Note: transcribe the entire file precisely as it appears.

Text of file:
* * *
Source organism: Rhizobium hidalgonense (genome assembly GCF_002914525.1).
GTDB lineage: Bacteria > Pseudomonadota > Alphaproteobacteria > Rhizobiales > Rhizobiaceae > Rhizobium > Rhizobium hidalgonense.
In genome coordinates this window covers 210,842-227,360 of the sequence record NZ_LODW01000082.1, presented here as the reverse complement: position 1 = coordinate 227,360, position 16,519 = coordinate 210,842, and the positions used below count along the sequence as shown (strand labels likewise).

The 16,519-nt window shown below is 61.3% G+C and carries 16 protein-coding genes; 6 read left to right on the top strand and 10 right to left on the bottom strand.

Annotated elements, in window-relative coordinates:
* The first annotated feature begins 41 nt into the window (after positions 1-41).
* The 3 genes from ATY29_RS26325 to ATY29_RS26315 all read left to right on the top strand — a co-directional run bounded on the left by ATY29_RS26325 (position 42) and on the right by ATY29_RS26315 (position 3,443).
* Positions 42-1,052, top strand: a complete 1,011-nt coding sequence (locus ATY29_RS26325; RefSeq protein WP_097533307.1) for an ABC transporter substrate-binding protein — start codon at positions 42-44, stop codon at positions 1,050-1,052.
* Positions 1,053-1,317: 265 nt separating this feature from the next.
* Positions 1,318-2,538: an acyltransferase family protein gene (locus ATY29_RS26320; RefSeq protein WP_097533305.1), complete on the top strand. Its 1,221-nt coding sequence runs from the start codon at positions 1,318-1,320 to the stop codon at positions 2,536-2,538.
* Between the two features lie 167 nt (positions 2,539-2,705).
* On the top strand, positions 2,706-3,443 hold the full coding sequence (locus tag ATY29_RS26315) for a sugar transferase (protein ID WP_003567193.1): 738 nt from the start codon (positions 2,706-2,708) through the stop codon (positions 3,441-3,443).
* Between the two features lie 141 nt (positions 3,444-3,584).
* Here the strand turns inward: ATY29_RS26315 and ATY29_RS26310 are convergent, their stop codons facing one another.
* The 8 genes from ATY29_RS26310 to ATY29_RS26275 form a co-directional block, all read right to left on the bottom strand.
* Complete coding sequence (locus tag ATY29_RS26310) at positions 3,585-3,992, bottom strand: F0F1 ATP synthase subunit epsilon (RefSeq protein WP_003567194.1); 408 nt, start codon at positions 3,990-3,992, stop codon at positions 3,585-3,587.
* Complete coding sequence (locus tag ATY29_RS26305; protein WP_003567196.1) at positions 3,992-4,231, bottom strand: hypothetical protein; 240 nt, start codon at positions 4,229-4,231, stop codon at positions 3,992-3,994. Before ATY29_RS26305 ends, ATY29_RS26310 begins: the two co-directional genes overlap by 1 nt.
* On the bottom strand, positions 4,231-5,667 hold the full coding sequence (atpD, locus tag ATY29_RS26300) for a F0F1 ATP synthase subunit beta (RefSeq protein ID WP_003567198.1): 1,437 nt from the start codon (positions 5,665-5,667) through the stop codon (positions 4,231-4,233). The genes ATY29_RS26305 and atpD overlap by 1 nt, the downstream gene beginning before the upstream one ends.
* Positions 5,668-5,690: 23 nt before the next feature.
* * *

Source organism: Rhizobium hidalgonense (genome assembly GCF_002914525.1).
GTDB lineage: Bacteria > Pseudomonadota > Alphaproteobacteria > Rhizobiales > Rhizobiaceae > Rhizobium > Rhizobium hidalgonense.
In genome coordinates this window covers 210,842-227,360 of the sequence record NZ_LODW01000082.1, presented here as the reverse complement: position 1 = coordinate 227,360, position 16,519 = coordinate 210,842, and the positions used below count along the sequence as shown (strand labels likewise).

The 16,519-nt window shown below is 61.3% G+C and carries 16 protein-coding genes; 6 read left to right on the top strand and 10 right to left on the bottom strand.

Annotated elements, in window-relative coordinates:
* The first annotated feature begins 41 nt into the window (after positions 1-41).
* The 3 genes from ATY29_RS26325 to ATY29_RS26315 all read left to right on the top strand — a co-directional run bounded on the left by ATY29_RS26325 (position 42) and on the right by ATY29_RS26315 (position 3,443).
* Positions 42-1,052, top strand: a complete 1,011-nt coding sequence (locus ATY29_RS26325; RefSeq protein WP_097533307.1) for an ABC transporter substrate-binding protein — start codon at positions 42-44, stop codon at positions 1,050-1,052.
* Positions 1,053-1,317: 265 nt separating this feature from the next.
* Positions 1,318-2,538: an acyltransferase family protein gene (locus ATY29_RS26320; RefSeq protein WP_097533305.1), complete on the top strand. Its 1,221-nt coding sequence runs from the start codon at positions 1,318-1,320 to the stop codon at positions 2,536-2,538.
* Between the two features lie 167 nt (positions 2,539-2,705).
* On the top strand, positions 2,706-3,443 hold the full coding sequence (locus tag ATY29_RS26315) for a sugar transferase (protein ID WP_003567193.1): 738 nt from the start codon (positions 2,706-2,708) through the stop codon (positions 3,441-3,443).
* Between the two features lie 141 nt (positions 3,444-3,584).
* Here the strand turns inward: ATY29_RS26315 and ATY29_RS26310 are convergent, their stop codons facing one another.
* The 8 genes from ATY29_RS26310 to ATY29_RS26275 form a co-directional block, all read right to left on the bottom strand.
* Complete coding sequence (locus tag ATY29_RS26310) at positions 3,585-3,992, bottom strand: F0F1 ATP synthase subunit epsilon (RefSeq protein WP_003567194.1); 408 nt, start codon at positions 3,990-3,992, stop codon at positions 3,585-3,587.
* Complete coding sequence (locus tag ATY29_RS26305; protein WP_003567196.1) at positions 3,992-4,231, bottom strand: hypothetical protein; 240 nt, start codon at positions 4,229-4,231, stop codon at positions 3,992-3,994. Before ATY29_RS26305 ends, ATY29_RS26310 begins: the two co-directional genes overlap by 1 nt.
* On the bottom strand, positions 4,231-5,667 hold the full coding sequence (atpD, locus tag ATY29_RS26300) for a F0F1 ATP synthase subunit beta (RefSeq protein ID WP_003567198.1): 1,437 nt from the start codon (positions 5,665-5,667) through the stop codon (positions 4,231-4,233). The genes ATY29_RS26305 and atpD overlap by 1 nt, the downstream gene beginning before the upstream one ends.
* Positions 5,668-5,690: 23 nt before the next feature.